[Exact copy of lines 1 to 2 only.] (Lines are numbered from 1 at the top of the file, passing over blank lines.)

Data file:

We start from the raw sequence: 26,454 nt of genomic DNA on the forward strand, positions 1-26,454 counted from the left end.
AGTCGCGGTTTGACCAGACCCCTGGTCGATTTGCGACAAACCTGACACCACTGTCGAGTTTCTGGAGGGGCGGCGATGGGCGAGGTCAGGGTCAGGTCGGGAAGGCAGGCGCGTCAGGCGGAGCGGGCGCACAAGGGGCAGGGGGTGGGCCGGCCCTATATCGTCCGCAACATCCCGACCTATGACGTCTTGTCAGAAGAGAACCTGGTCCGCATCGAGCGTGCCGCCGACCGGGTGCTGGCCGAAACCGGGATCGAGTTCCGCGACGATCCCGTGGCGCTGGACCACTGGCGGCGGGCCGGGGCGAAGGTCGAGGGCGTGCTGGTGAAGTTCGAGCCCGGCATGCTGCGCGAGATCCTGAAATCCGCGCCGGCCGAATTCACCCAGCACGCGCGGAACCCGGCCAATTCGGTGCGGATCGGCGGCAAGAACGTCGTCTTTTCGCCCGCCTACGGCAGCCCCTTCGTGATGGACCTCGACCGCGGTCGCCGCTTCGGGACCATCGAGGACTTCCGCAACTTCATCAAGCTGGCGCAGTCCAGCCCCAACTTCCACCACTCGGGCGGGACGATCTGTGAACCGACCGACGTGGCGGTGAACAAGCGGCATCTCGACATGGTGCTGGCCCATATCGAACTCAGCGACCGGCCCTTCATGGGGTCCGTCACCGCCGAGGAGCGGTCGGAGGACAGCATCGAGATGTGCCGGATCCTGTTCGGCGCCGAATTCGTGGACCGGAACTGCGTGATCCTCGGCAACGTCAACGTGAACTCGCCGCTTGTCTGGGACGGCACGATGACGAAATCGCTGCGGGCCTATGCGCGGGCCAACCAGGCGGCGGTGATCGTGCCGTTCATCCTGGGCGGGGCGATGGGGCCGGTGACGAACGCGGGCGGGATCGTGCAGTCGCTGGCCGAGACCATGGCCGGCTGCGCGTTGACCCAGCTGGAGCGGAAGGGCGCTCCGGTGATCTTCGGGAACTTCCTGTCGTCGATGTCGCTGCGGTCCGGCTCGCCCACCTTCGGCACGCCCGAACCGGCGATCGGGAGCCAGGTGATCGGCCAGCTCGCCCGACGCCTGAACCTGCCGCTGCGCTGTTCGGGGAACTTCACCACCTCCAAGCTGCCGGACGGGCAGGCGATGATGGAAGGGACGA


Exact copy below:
We start from the raw sequence: 26,454 nt of genomic DNA on the forward strand, positions 1-26,454 counted from the left end.
AGTCGCGGTTTGACCAGACCCCTGGTCGATTTGCGACAAACCTGACACCACTGTCGAGTTTCTGGAGGGGCGGCGATGGGCGAGGTCAGGGTCAGGTCGGGAAGGCAGGCGCGTCAGGCGGAGCGGGCGCACAAGGGGCAGGGGGTGGGCCGGCCCTATATCGTCCGCAACATCCCGACCTATGACGTCTTGTCAGAAGAGAACCTGGTCCGCATCGAGCGTGCCGCCGACCGGGTGCTGGCCGAAACCGGGATCGAGTTCCGCGACGATCCCGTGGCGCTGGACCACTGGCGGCGGGCCGGGGCGAAGGTCGAGGGCGTGCTGGTGAAGTTCGAGCCCGGCATGCTGCGCGAGATCCTGAAATCCGCGCCGGCCGAATTCACCCAGCACGCGCGGAACCCGGCCAATTCGGTGCGGATCGGCGGCAAGAACGTCGTCTTTTCGCCCGCCTACGGCAGCCCCTTCGTGATGGACCTCGACCGCGGTCGCCGCTTCGGGACCATCGAGGACTTCCGCAACTTCATCAAGCTGGCGCAGTCCAGCCCCAACTTCCACCACTCGGGCGGGACGATCTGTGAACCGACCGACGTGGCGGTGAACAAGCGGCATCTCGACATGGTGCTGGCCCATATCGAACTCAGCGACCGGCCCTTCATGGGGTCCGTCACCGCCGAGGAGCGGTCGGAGGACAGCATCGAGATGTGCCGGATCCTGTTCGGCGCCGAATTCGTGGACCGGAACTGCGTGATCCTCGGCAACGTCAACGTGAACTCGCCGCTTGTCTGGGACGGCACGATGACGAAATCGCTGCGGGCCTATGCGCGGGCCAACCAGGCGGCGGTGATCGTGCCGTTCATCCTGGGCGGGGCGATGGGGCCGGTGACGAACGCGGGCGGGATCGTGCAGTCGCTGGCCGAGACCATGGCCGGCTGCGCGTTGACCCAGCTGGAGCGGAAGGGCGCTCCGGTGATCTTCGGGAACTTCCTGTCGTCGATGTCGCTGCGGTCCGGCTCGCCCACCTTCGGCACGCCCGAACCGGCGATCGGGAGCCAGGTGATCGGCCAGCTCGCCCGACGCCTGAACCTGCCGCTGCGCTGTTCGGGGAACTTCACCACCTCCAAGCTGCCGGACGGGCAGGCGATGATGGAAGGGACGA